“I started looking at lists of what a baby “needs,” and, despite my supposed desire to raise my children with nothing more than a bearskin rug and my bare breasts, I started thinking maybe there were just a few things that might come in handy once the baby arrives…”
How do we both honor our child’s memory and prepare to open our hearts again to a new child?
“It wasn’t until after I heard confirmation from the doctor that our baby did in fact look healthy and well, until after I wiped the gel off my stomach and pulled my shirt back down — until I got outside even, on the way to our car — that it really sunk in. I was having a ****. I am having a ****.”
“I actually felt like the earth mother goddess I had envisioned becoming. I decided I wanted to be pregnant forever.”
+one, a new integrated product and platform that helps lesbian couples conceive, is poised to fill a serious void for us in terms of resources, materials, and peer-to-peer support.
Ah, pregnant beginnings. Literally and figuratively. The first trimester of this rainbow pregnancy (yes, that’s actually the term for a pregnancy after a loss). Is it possible to grieve and hope simultaneously?
Fatigue, nausea, boobs like bowling balls, mood swings, the sweetest moments you keep to yourself, and so much more. It’s the first trimester and wow it’s a roller coaster!
If at first you don’t succeed, try, try again. After losing my first pregnancy at 24 weeks, how could we face the conception process again, with the added physical and emotional complications?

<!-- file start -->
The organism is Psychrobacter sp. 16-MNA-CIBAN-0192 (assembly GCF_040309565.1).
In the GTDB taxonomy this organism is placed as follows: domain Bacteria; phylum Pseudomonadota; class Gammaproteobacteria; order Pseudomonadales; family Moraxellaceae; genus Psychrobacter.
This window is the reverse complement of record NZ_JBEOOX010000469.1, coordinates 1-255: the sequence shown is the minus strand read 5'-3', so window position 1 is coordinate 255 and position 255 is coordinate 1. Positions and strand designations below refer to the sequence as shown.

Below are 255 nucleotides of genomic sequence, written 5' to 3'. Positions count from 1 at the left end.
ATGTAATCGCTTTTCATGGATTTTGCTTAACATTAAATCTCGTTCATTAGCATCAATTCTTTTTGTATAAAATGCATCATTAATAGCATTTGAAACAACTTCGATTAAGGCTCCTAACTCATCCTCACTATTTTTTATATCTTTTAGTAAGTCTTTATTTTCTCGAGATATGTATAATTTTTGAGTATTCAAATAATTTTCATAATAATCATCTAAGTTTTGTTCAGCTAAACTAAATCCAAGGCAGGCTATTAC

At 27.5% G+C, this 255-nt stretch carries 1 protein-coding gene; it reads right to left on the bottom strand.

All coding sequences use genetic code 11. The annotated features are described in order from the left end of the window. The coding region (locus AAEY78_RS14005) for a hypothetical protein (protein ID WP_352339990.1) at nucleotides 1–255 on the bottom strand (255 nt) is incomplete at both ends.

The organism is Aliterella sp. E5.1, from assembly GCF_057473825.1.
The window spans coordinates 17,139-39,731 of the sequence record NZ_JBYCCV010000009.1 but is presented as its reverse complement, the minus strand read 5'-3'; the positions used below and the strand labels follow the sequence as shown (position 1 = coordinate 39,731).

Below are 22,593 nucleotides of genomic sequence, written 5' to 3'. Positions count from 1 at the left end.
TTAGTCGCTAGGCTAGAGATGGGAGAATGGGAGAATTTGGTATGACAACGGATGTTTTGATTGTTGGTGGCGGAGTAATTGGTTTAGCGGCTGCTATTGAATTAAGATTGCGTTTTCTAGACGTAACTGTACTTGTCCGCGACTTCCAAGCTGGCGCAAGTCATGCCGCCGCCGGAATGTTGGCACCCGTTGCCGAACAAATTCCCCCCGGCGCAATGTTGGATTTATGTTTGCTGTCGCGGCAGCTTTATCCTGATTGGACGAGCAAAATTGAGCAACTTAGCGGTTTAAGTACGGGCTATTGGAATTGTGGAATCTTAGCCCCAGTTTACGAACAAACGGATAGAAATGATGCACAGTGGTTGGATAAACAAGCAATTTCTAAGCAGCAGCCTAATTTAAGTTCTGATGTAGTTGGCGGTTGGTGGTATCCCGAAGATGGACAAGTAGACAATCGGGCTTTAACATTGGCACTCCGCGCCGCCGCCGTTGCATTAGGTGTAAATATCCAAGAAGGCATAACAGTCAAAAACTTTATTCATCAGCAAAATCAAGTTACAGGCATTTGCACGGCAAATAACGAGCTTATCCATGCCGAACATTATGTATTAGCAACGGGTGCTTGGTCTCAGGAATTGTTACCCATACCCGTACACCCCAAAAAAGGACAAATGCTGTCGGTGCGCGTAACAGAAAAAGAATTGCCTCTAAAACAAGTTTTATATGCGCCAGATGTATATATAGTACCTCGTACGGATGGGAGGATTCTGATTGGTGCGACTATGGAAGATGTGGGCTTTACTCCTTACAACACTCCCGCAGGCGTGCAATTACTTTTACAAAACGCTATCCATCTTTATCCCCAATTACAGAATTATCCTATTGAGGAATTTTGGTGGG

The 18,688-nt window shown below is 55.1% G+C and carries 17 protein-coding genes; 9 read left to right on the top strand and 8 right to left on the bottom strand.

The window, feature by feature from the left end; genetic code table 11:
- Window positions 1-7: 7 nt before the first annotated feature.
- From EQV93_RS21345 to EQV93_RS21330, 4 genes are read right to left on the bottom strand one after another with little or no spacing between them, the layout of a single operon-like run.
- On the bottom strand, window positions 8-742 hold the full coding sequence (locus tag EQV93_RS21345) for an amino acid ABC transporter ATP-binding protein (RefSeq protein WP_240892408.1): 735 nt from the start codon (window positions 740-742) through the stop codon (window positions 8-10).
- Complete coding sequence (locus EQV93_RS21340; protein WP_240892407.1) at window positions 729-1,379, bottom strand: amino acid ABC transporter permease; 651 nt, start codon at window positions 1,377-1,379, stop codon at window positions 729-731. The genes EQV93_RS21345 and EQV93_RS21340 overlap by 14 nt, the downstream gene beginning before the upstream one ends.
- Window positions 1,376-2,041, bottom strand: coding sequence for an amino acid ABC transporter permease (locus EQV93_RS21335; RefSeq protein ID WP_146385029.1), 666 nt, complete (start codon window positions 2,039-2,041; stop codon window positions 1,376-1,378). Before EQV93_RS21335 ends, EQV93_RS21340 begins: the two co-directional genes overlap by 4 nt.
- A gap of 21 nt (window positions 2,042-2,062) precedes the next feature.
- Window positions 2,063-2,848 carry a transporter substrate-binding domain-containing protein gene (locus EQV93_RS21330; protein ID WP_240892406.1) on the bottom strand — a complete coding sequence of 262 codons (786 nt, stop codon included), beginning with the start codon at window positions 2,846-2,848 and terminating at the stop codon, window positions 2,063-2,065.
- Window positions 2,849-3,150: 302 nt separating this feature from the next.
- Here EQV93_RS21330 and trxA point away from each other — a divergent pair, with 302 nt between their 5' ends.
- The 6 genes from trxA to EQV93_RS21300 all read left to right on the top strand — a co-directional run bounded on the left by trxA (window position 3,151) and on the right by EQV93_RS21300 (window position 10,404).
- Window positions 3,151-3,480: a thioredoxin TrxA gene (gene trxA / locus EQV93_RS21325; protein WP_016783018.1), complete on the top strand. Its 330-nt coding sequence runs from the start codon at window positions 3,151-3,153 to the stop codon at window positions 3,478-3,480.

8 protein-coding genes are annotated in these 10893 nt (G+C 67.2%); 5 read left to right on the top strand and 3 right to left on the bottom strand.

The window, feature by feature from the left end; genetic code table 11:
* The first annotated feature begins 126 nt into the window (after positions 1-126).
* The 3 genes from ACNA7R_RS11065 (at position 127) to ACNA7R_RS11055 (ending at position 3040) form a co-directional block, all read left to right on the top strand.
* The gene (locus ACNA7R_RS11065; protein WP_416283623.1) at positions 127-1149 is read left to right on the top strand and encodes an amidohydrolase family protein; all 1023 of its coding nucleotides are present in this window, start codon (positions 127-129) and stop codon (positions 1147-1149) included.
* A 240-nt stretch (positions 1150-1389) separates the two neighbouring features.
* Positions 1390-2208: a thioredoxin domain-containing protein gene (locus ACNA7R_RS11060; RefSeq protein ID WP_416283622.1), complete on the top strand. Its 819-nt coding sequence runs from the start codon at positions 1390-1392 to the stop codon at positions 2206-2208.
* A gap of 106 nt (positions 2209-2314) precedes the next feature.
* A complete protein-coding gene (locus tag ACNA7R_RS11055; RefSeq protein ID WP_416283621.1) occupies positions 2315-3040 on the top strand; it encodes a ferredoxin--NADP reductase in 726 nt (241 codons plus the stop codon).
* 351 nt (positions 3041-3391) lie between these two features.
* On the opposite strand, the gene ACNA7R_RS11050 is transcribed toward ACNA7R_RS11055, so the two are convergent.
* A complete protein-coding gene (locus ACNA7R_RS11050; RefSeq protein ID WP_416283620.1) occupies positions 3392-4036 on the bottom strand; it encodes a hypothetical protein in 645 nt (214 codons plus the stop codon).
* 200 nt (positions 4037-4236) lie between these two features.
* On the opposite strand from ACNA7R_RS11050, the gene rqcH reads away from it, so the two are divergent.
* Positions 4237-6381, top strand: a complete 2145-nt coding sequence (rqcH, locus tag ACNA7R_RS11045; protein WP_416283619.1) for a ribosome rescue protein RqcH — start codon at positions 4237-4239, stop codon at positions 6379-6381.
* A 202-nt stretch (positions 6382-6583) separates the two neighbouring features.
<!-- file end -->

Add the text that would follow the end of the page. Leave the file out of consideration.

How I prepare my home and myself for the experience of birth and new parenthood, with as few products as possible.
“I kept having this ridiculous vision of, say, five years down the line being at a filmmaker meet up, looking across the room and recognizing my child in a stranger’s face, being like holy shit, I think that’s our donor. It’s a little absurd, I know, but San Francisco is a pretty small town!”
Sometimes, even the best laid plans are, well, decimated. Even a type-A mega control freak like me couldn’t control my own body when I was pregnant — and I certainly couldn’t control what happened to my son after his premature birth.
“If we think too hard, we’ll never do it,” Kellie said. She was right. A cost-benefit analysis would yield no practical reason to grow our family. The only reason to make a new baby was that we felt like it, and we could.
“There were good reasons we hadn’t started trying. But the bigger reason, which came out right there in a flood on cobblestones in the French Quarter, was that Simone wanted me to carry her baby, and that was maybe going to be impossible to achieve.”
Welcome to a new series about how we made our babies! This week you’ll learn how to inseminate yourself and the importance of the pillow-to-butt ratio!
“But no matter what, I’ve always, always, always known that I would be a parent. I’ve always wanted to have a baby. Actually babies, plural. Lots of them. One miscarriage, four embryos, dozens of pee sticks, 18 months, and approximately 132 injections later, I’m 18 weeks pregnant!”
The death of trans teen activist Blake Brockington, good legislative news for same-sex parents in Maryland, Roy Moore says something regrettable, Ellen Pao takes sexism in venture capitalism to court, and more!
Did you guys know that in many states, if a physician doesn’t conduct the insemination, then the parental rights of the sperm donor might not be terminated?
The decision goes against recommendations from the American Medical Association and the American Academy of Pediatrics, but Michigan doesn’t currently have anti-discrimination laws that can address the doctor’s behavior.
We’re looking for a columnist who’s a new mom and wants to write about that experience right here! RIGHT HERE ON THIS WEBSITE.